Tropical Fish Keeping - Aquarium fish care and resources

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-   -   newbie where to start with plants? (http://www.tropicalfishkeeping.com/beginner-planted-aquarium/newbie-where-start-plants-110078/)

Powell 08-08-2012 10:15 AM

newbie where to start with plants?
 
Hi all,
I recently purchased a 14 gallon freshwater tank, I am about to start cycling it soon.
I have seen a few articles etc that say live plants help with conditioning the tank.

Any good advice for beginners with plants?
-what are good hardy starter plants
-how many to get for tank size
-how to plant the plants :)
-plant care, etc

Thank you,
Powell

Byron 08-08-2012 11:12 AM

Welcome to Tropical Fish Keeping forum.:wave:

Knowing something about the type of light you have will enable us to suggest more appropriate plants, since light is the most important factor. Type, watts, kelvin.

We have plant and fish profiles, second tab fro the left in the blue bar across the top of the page, that you may like to browse. But once we know your light we can pioint you to those more suitable.

Byron.

Powell 08-08-2012 11:43 AM

Thank you
 
Thank you for your response.
I am using the out of the box hood that came with my kit.
It has two incandescent bulbs 15W /120V, T10's
I am thinking I need to replace these with CFL's if I can find some that fit. Any recommendations as far as CFL's go for plants use?

Byron 08-08-2012 11:59 AM

Quote:

Originally Posted by Powell (Post 1190215)
Thank you for your response.
I am using the out of the box hood that came with my kit.
It has two incandescent bulbs 15W /120V, T10's
I am thinking I need to replace these with CFL's if I can find some that fit. Any recommendations as far as CFL's go for plants use?

Perfect. Go to your local hardware-type store and pick up a package of CFL "Daylight" bulbs [they come in packs of 2 bulbs usually] having a Kelvin of 6500K. GE and Phillips make these, and I'm sure Sylvania do too. Just make sure of the Kelvin. As for watts, the 10w will work fine. I have two GE 10w 6500K CFL bulbs over my 10g and 20g tanks, and the plants are thriving.

I'm a bit confused on the T10, this applies to fluorescent tubes i thought--but as long as you have an incandescent (screw-in bulb) fixture, the above is what you want.

Once you've got those, some suitable plants: pygmy chain sword, chain sword, any of the crypts, Corkscrew Vallisneria, Anubias, Java Fern, Java Moss, Dwarf Sword. Floating, Water Sprite, Dwarf Watter Lettuce, Brazilian Pennywort. The names that shaded means these species are in our profiles and you can click the name for the profile.

Byron.

Powell 08-08-2012 12:15 PM

excellent
 
Thank you Byron!
Much appreciated

equatics 08-10-2012 05:53 AM

Quote:

Originally Posted by Powell (Post 1190152)
Hi all,
I recently purchased a 14 gallon freshwater tank, I am about to start cycling it soon.
I have seen a few articles etc that say live plants help with conditioning the tank.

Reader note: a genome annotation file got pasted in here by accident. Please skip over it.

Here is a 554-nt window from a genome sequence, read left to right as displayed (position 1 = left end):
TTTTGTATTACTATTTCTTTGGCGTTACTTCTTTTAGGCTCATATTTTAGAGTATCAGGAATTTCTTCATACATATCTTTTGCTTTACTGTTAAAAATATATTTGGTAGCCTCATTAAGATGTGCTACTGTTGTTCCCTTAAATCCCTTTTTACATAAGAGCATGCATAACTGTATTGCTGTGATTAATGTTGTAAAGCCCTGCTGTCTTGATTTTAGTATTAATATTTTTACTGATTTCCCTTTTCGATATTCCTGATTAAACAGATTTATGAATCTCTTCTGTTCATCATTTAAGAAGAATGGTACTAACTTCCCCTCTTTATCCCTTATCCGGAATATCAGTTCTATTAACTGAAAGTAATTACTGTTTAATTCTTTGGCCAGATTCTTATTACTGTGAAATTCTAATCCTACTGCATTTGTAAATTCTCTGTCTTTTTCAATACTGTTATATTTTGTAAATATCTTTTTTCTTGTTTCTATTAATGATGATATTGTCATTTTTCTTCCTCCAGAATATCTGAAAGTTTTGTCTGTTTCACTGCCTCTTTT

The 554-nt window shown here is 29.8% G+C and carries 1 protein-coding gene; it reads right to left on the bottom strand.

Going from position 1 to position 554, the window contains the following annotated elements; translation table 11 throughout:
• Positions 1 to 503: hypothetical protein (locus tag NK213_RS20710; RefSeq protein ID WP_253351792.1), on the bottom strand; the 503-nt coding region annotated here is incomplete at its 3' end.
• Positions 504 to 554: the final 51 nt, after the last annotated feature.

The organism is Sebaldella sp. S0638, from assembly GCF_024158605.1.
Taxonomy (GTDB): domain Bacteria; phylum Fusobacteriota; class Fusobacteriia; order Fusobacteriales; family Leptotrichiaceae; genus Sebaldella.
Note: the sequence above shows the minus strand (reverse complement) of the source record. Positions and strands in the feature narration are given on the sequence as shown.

Any good advice for beginners with plants?
-what are good hardy starter plants
-how many to get for tank size
-how to plant the plants :)
-plant care, etc

Thank you,
Powell

Hi! I'm pretty new myself. I started cycling my 10 gal. tank on April 18 and I'm still a big noob in many situations.

It's true that if your tank is thickly planted (not filled if you don't want, but what I mean is a significant presence of plants), the plants will take up all the ammonia and a test will show 0 ammonia, possibly the same day.

I used planted Water Sprite, Cabomba, and Wisteria, which isn't really a fast-growing plant, but it does alright. Cabomba may require a lot of light, but if everything is in balance it really grows fast. It has a habit of losing lower leaves and I suppose that can be a little messy. Water Sprite just takes off. Careful pruning, though - cut only the thicker branches instead of hedge clipper style. Keep on reading this forum and whatever you can find on plants and planted tanks. Try to develop your own good judgement and use it when you come across new information.

Oh, yeah - substrate - you can have a look at information about substrate. My gravel is too big for a gravel substrate and I am beginning to regret doing it in favor of dirt covered with sand, or at least coarse sand, black. That's me, though.

My method of planting is to put the end of the plant under my index finger and use the index finger to displace some substrate, getting the plant end down far enough so that it won't come out, and pack a little substrate around the end to fill up the hole.

Plant care. At some point you will have to start fertilizing, but I can't say exactly when. Watch the plants carefully and look for a slowing of growth. Then get in there with the fertilizer, folloing directions on the bottle. I use less than a milligram. I guess I'm still hesitant about it.

Have fun.


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